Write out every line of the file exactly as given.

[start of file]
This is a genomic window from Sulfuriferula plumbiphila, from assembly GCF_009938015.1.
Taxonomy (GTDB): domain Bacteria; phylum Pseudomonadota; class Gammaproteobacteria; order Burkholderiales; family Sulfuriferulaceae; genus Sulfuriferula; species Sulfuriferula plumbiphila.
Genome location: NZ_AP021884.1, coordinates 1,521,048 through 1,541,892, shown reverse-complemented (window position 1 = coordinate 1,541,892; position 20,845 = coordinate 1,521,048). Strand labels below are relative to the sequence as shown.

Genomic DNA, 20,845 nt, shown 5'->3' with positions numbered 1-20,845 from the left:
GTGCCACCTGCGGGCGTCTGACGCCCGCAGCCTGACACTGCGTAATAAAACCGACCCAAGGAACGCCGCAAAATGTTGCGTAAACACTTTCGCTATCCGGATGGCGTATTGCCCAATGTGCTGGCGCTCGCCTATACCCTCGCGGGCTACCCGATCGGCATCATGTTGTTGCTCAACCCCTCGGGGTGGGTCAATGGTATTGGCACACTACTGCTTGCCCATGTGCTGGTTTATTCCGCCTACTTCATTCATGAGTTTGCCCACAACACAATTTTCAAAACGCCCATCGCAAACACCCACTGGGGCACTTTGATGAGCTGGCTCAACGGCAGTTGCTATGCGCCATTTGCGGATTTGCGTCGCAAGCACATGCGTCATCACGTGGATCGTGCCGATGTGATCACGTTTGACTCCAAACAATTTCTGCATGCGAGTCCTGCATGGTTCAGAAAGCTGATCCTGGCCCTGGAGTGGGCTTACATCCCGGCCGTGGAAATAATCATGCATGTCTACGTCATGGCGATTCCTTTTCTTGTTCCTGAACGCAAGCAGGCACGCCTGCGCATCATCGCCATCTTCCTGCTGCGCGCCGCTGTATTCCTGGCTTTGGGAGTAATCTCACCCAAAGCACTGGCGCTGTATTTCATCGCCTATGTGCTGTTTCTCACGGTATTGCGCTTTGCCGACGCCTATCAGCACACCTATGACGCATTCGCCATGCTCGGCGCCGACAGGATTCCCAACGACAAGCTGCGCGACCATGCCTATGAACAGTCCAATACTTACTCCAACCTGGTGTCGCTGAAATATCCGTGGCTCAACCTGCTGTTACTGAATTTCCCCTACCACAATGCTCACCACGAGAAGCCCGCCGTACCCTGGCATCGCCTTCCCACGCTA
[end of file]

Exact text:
This is a genomic window from Sulfuriferula plumbiphila, from assembly GCF_009938015.1.
Taxonomy (GTDB): domain Bacteria; phylum Pseudomonadota; class Gammaproteobacteria; order Burkholderiales; family Sulfuriferulaceae; genus Sulfuriferula; species Sulfuriferula plumbiphila.
Genome location: NZ_AP021884.1, coordinates 1,521,048 through 1,541,892, shown reverse-complemented (window position 1 = coordinate 1,541,892; position 20,845 = coordinate 1,521,048). Strand labels below are relative to the sequence as shown.

Genomic DNA, 20,845 nt, shown 5'->3' with positions numbered 1-20,845 from the left:
GTGCCACCTGCGGGCGTCTGACGCCCGCAGCCTGACACTGCGTAATAAAACCGACCCAAGGAACGCCGCAAAATGTTGCGTAAACACTTTCGCTATCCGGATGGCGTATTGCCCAATGTGCTGGCGCTCGCCTATACCCTCGCGGGCTACCCGATCGGCATCATGTTGTTGCTCAACCCCTCGGGGTGGGTCAATGGTATTGGCACACTACTGCTTGCCCATGTGCTGGTTTATTCCGCCTACTTCATTCATGAGTTTGCCCACAACACAATTTTCAAAACGCCCATCGCAAACACCCACTGGGGCACTTTGATGAGCTGGCTCAACGGCAGTTGCTATGCGCCATTTGCGGATTTGCGTCGCAAGCACATGCGTCATCACGTGGATCGTGCCGATGTGATCACGTTTGACTCCAAACAATTTCTGCATGCGAGTCCTGCATGGTTCAGAAAGCTGATCCTGGCCCTGGAGTGGGCTTACATCCCGGCCGTGGAAATAATCATGCATGTCTACGTCATGGCGATTCCTTTTCTTGTTCCTGAACGCAAGCAGGCACGCCTGCGCATCATCGCCATCTTCCTGCTGCGCGCCGCTGTATTCCTGGCTTTGGGAGTAATCTCACCCAAAGCACTGGCGCTGTATTTCATCGCCTATGTGCTGTTTCTCACGGTATTGCGCTTTGCCGACGCCTATCAGCACACCTATGACGCATTCGCCATGCTCGGCGCCGACAGGATTCCCAACGACAAGCTGCGCGACCATGCCTATGAACAGTCCAATACTTACTCCAACCTGGTGTCGCTGAAATATCCGTGGCTCAACCTGCTGTTACTGAATTTCCCCTACCACAATGCTCACCACGAGAAGCCCGCCGTACCCTGGCATCGCCTTCCCACGCTA